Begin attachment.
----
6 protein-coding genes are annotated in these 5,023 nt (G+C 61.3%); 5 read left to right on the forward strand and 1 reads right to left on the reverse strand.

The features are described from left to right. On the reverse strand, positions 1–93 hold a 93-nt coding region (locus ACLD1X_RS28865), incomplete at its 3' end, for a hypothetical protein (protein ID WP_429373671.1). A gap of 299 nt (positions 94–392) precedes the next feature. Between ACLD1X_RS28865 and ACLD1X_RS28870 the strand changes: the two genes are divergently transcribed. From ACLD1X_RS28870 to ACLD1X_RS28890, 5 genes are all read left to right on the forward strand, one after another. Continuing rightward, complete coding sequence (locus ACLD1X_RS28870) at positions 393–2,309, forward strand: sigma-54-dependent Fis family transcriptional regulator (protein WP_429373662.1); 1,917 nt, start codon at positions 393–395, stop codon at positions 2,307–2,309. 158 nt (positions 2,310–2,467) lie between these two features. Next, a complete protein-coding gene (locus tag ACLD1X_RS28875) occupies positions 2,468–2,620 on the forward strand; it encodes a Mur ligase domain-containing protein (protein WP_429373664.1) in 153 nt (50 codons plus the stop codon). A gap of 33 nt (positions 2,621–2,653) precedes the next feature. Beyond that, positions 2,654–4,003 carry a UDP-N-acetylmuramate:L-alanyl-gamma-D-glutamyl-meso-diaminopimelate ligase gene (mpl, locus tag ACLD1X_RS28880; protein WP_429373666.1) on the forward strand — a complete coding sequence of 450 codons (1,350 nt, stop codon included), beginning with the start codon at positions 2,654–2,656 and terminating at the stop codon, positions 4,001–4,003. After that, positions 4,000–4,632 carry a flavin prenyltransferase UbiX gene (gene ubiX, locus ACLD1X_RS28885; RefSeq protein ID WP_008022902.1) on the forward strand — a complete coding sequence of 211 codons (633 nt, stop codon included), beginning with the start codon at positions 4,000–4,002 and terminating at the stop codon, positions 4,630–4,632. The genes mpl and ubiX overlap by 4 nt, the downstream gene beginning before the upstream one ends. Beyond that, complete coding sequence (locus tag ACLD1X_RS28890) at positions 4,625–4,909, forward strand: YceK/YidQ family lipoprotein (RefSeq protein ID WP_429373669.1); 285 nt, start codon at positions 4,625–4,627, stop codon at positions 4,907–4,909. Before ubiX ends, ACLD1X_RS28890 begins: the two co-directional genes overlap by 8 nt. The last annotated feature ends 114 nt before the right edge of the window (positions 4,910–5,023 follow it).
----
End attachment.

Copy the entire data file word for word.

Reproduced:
6 protein-coding genes are annotated in these 5,023 nt (G+C 61.3%); 5 read left to right on the forward strand and 1 reads right to left on the reverse strand.

The features are described from left to right. On the reverse strand, positions 1–93 hold a 93-nt coding region (locus ACLD1X_RS28865), incomplete at its 3' end, for a hypothetical protein (protein ID WP_429373671.1). A gap of 299 nt (positions 94–392) precedes the next feature. Between ACLD1X_RS28865 and ACLD1X_RS28870 the strand changes: the two genes are divergently transcribed. From ACLD1X_RS28870 to ACLD1X_RS28890, 5 genes are all read left to right on the forward strand, one after another. Continuing rightward, complete coding sequence (locus ACLD1X_RS28870) at positions 393–2,309, forward strand: sigma-54-dependent Fis family transcriptional regulator (protein WP_429373662.1); 1,917 nt, start codon at positions 393–395, stop codon at positions 2,307–2,309. 158 nt (positions 2,310–2,467) lie between these two features. Next, a complete protein-coding gene (locus tag ACLD1X_RS28875) occupies positions 2,468–2,620 on the forward strand; it encodes a Mur ligase domain-containing protein (protein WP_429373664.1) in 153 nt (50 codons plus the stop codon). A gap of 33 nt (positions 2,621–2,653) precedes the next feature. Beyond that, positions 2,654–4,003 carry a UDP-N-acetylmuramate:L-alanyl-gamma-D-glutamyl-meso-diaminopimelate ligase gene (mpl, locus tag ACLD1X_RS28880; protein WP_429373666.1) on the forward strand — a complete coding sequence of 450 codons (1,350 nt, stop codon included), beginning with the start codon at positions 2,654–2,656 and terminating at the stop codon, positions 4,001–4,003. After that, positions 4,000–4,632 carry a flavin prenyltransferase UbiX gene (gene ubiX, locus ACLD1X_RS28885; RefSeq protein ID WP_008022902.1) on the forward strand — a complete coding sequence of 211 codons (633 nt, stop codon included), beginning with the start codon at positions 4,000–4,002 and terminating at the stop codon, positions 4,630–4,632. The genes mpl and ubiX overlap by 4 nt, the downstream gene beginning before the upstream one ends. Beyond that, complete coding sequence (locus tag ACLD1X_RS28890) at positions 4,625–4,909, forward strand: YceK/YidQ family lipoprotein (RefSeq protein ID WP_429373669.1); 285 nt, start codon at positions 4,625–4,627, stop codon at positions 4,907–4,909. Before ubiX ends, ACLD1X_RS28890 begins: the two co-directional genes overlap by 8 nt. The last annotated feature ends 114 nt before the right edge of the window (positions 4,910–5,023 follow it).